How did the size of the golf hole come to be standardized at 4.25 Inches?
Standardizing the Size of the Golf Hole
How many times have you lipped out a putt and wished that the size of the hole on the green was just a smidge larger? Why is the golf hole that size to begin with? That's one the most frequently asked questions: How did the hole come to be standardized at its current measurement of 4.25 inches in diameter? Like so many things in golf, the standardized size of the hole comes to us courtesy of the Royal and Ancient Golf Club of St. Andrews, with an assist from the links at Musselburgh.
R&A Adopts 4.25-Inch Hole Size
That first hole-cutter utilized a cutting tool that was, you guessed it, 4.25 inches in diameter. The folks running the R&A apparently liked that size and so adopted it in their rules for 1891. And as was usually the case, the rest of the golf world followed in the footsteps of the R&A. The exact reasons for why that first tool cut holes at the now-standard diameter are lost to history. But it was almost certainly a completely arbitrary thing, a notion supported by the story (perhaps apocryphal) that the tool was built from some excess pipe that was laying about the Musselburgh links. (That 9-hole Musselburgh links, by the way, was the site of six British Opens from 1874 to 1889.)
Experiments with Golf Hole Size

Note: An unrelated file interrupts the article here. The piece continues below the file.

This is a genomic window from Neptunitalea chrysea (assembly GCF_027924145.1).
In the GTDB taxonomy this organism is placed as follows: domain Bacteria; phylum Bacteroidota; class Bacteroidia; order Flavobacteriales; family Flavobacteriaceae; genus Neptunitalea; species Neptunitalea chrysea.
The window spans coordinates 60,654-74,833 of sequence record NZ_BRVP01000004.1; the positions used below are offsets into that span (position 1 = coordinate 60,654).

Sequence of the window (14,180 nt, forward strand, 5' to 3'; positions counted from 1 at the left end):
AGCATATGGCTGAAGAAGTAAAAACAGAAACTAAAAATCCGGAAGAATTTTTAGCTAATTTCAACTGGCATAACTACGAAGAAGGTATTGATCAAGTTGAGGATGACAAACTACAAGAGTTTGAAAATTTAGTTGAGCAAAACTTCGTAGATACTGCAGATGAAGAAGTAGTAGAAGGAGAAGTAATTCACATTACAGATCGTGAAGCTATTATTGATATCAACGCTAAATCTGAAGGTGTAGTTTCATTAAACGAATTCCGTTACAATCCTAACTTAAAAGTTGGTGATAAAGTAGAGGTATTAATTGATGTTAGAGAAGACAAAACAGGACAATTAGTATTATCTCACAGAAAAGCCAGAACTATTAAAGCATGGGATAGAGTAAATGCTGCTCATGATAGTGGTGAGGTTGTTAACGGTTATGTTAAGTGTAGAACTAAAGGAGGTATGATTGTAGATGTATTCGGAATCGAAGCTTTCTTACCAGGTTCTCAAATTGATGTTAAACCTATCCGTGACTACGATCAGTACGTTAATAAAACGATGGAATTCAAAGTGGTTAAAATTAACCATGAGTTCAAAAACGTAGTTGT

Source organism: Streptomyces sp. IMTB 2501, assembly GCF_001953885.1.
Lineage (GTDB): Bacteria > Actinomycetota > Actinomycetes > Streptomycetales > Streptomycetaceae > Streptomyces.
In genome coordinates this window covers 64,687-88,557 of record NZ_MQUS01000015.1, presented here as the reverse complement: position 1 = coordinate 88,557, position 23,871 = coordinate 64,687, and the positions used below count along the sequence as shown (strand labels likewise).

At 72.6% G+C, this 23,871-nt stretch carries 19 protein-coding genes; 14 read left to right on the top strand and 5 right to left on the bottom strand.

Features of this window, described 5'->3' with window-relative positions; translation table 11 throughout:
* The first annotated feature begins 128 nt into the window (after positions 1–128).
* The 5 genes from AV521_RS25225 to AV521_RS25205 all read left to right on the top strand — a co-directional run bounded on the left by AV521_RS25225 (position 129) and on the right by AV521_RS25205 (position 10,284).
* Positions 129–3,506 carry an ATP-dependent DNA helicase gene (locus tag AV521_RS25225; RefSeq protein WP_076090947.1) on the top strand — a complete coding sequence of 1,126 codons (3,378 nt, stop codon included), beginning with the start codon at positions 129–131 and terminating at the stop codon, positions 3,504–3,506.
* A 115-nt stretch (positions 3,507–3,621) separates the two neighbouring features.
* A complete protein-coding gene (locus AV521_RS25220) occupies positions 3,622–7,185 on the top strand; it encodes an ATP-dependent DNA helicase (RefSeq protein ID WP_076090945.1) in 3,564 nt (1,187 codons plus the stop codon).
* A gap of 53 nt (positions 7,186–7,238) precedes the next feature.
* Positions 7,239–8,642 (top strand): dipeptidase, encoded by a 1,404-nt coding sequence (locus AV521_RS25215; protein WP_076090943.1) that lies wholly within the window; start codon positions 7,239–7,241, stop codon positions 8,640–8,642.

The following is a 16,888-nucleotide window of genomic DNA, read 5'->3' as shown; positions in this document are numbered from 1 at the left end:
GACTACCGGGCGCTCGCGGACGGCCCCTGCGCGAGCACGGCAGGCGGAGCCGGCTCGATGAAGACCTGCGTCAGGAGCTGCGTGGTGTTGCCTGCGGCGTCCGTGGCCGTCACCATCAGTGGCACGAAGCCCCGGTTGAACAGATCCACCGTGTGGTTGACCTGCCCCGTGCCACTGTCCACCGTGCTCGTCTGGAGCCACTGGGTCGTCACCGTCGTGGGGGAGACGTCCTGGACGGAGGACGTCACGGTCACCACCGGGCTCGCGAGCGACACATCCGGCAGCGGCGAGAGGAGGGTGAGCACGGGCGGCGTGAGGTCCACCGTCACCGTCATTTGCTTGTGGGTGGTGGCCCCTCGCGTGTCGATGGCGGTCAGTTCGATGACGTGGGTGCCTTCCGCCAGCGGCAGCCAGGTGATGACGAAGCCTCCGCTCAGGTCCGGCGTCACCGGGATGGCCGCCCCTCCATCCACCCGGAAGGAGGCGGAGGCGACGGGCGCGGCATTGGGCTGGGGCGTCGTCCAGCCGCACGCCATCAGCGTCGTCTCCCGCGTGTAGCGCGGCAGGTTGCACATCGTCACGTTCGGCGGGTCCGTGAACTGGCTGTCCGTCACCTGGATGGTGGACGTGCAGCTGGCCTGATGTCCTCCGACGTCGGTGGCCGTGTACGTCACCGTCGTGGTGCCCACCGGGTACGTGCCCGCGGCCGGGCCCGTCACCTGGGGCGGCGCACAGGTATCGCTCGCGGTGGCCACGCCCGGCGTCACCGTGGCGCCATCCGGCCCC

The hole size has been standardized ever since at 4.25 inches, although occasionally there is a push to enlarge the hole, at least for recreational golfers. In the 1930s, Gene Sarazen spoke in favor a few times of going to an 8-inch hole. Jack Nicklaus has, a few times, cut 8-inch holes at his Muirfield Village Golf Club, for special events. In 2014, TaylorMade sponsored an exhibition played with 15-inch holes and that included professional golfers such as Sergio Garcia.
While it is almost inconceivable to think that high-level golf would ever be played with anything other than the standard 4.25-inch hole size, it certainly is possible that a few golf courses here and there could cut larger holes and see how their customers react to it. Making more putts means having more fun to recreational golfers, this line of thinking goes. So expect to see experiments with hole size continue periodically. Meantime, remember: the golf hole size is 4.25 inches because that's the size the R&A decided, in 1891, to standardize.